Personal information as defined by the CCPA includes traditional forms of information that identify individuals (names, email addresses, etc.), and also non-traditional examples including IP addresses, geolocation information, and unique identifiers such as device IDs, cookie IDs, and internet activity information (browsing and search history). Additionally, inferences drawn from such personal information “to create a profile about a consumer reflecting the consumer’s preferences, characteristics, psychological trends, preferences, predispositions, behavior, attitudes, intelligence, abilities, and aptitudes” would also amount to personal information subject to the rights under the CCPA.

What needs to be done to get ready?

At this time companies should be discussing the issues with stakeholders within the company, primarily those interested in collecting and using the information — the marketing department — and those that control the technical collection of data — the IT department. It is important that both stakeholders provide input and understand the issues as it is common for systems to collect information that, for example, marketers were not actually looking to collect.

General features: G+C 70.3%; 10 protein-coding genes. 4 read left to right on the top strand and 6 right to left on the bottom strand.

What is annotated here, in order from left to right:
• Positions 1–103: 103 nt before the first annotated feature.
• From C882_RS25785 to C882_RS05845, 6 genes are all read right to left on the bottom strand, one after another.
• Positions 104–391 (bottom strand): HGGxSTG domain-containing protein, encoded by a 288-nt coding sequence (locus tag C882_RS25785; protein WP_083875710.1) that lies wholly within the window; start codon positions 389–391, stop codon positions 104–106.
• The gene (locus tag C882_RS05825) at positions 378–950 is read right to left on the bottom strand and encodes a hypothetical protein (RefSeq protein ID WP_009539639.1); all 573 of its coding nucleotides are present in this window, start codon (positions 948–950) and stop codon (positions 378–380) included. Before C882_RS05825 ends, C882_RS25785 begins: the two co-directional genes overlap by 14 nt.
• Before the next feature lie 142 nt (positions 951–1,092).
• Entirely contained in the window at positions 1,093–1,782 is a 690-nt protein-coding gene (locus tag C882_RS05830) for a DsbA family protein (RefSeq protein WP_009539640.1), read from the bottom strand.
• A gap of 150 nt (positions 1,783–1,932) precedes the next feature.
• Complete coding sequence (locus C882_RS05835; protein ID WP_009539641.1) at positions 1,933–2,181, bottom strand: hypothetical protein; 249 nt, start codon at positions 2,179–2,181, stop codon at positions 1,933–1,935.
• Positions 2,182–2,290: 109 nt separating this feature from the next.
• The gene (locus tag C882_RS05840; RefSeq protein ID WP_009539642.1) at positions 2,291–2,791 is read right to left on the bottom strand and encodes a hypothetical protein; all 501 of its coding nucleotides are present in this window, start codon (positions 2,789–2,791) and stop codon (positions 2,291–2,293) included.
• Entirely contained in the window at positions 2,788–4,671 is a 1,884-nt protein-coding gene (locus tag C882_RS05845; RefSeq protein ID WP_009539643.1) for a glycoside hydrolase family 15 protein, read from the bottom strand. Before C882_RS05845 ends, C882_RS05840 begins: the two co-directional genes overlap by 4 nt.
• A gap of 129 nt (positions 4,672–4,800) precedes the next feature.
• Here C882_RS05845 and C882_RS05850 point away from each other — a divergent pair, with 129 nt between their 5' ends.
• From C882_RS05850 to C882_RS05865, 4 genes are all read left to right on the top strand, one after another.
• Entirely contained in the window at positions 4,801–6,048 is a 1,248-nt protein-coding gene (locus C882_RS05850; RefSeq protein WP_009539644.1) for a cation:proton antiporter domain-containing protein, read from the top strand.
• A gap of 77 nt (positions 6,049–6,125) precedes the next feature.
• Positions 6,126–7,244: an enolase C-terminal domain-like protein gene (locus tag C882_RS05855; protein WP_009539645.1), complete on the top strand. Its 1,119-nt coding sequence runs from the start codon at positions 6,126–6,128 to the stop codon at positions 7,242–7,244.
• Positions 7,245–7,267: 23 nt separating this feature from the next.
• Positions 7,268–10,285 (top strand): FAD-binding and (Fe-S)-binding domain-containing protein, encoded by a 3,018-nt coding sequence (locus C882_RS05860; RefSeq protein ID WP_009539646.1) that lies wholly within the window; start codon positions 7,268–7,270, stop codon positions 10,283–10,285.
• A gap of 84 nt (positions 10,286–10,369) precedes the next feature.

Once it is clear what information is being collected and what is being done with that information, the privacy policy and other disclosure documents and links need to be drafted and included on the site to comply with the company’s disclosure obligations under the CCPA.

The IT department must also be engaged to ensure that the company can respond to consumers’ requests for information and/or to be forgotten. While seemingly simple, this often requires steps to be taken to create or optimize the ability to do so.

Once the privacy policy and required disclosures are posted and the company has a plan and process to respond to consumer and regulator requests concerning personal information, January 1, 2020 will present only the chance to toast the opportunities of the new year rather than worry about the effective date of the CCPA.

Firm Highlights

Publication

Undergoing Bankruptcy Proceedings? Here’s How to Make Sure PII Maintains Its Value

Due to the COVID-19 pandemic, some businesses are considering potential liquidation or restructuring through bankruptcy. Companies in this situation should keep privacy concerns in mind, because the handling of personal data in bankruptcy proceedings...

Read More
Publication

Arbitration Agreements in Privacy Disputes: The Wyze Decision and the CCPA